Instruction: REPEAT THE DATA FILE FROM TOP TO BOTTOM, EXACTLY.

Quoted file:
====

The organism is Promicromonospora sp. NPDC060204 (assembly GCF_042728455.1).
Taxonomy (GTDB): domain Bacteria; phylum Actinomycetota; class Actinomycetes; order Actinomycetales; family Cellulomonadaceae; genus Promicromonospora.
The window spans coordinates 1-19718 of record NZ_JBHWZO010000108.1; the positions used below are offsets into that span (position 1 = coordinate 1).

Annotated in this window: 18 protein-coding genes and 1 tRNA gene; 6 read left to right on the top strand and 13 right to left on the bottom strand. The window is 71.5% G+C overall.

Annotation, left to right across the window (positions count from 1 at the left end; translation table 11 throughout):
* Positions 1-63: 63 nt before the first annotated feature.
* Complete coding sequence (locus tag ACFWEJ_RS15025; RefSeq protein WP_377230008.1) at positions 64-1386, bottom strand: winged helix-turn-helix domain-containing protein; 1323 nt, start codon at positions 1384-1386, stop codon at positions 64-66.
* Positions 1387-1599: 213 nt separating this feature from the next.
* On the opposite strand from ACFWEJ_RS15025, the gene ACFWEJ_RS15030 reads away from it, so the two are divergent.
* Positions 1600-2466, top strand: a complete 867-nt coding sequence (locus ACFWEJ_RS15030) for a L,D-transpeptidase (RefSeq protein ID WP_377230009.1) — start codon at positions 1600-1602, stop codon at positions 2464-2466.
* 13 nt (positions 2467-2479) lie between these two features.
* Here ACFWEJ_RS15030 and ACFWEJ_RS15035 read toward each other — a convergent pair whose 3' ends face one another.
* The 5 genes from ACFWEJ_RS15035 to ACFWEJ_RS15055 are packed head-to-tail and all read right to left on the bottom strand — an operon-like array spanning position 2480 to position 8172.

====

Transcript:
The organism is Promicromonospora sp. NPDC060204 (assembly GCF_042728455.1).
Taxonomy (GTDB): domain Bacteria; phylum Actinomycetota; class Actinomycetes; order Actinomycetales; family Cellulomonadaceae; genus Promicromonospora.
The window spans coordinates 1-19718 of record NZ_JBHWZO010000108.1; the positions used below are offsets into that span (position 1 = coordinate 1).

Annotated in this window: 18 protein-coding genes and 1 tRNA gene; 6 read left to right on the top strand and 13 right to left on the bottom strand. The window is 71.5% G+C overall.

Annotation, left to right across the window (positions count from 1 at the left end; translation table 11 throughout):
* Positions 1-63: 63 nt before the first annotated feature.
* Complete coding sequence (locus tag ACFWEJ_RS15025; RefSeq protein WP_377230008.1) at positions 64-1386, bottom strand: winged helix-turn-helix domain-containing protein; 1323 nt, start codon at positions 1384-1386, stop codon at positions 64-66.
* Positions 1387-1599: 213 nt separating this feature from the next.
* On the opposite strand from ACFWEJ_RS15025, the gene ACFWEJ_RS15030 reads away from it, so the two are divergent.
* Positions 1600-2466, top strand: a complete 867-nt coding sequence (locus ACFWEJ_RS15030) for a L,D-transpeptidase (RefSeq protein ID WP_377230009.1) — start codon at positions 1600-1602, stop codon at positions 2464-2466.
* 13 nt (positions 2467-2479) lie between these two features.
* Here ACFWEJ_RS15030 and ACFWEJ_RS15035 read toward each other — a convergent pair whose 3' ends face one another.
* The 5 genes from ACFWEJ_RS15035 to ACFWEJ_RS15055 are packed head-to-tail and all read right to left on the bottom strand — an operon-like array spanning position 2480 to position 8172.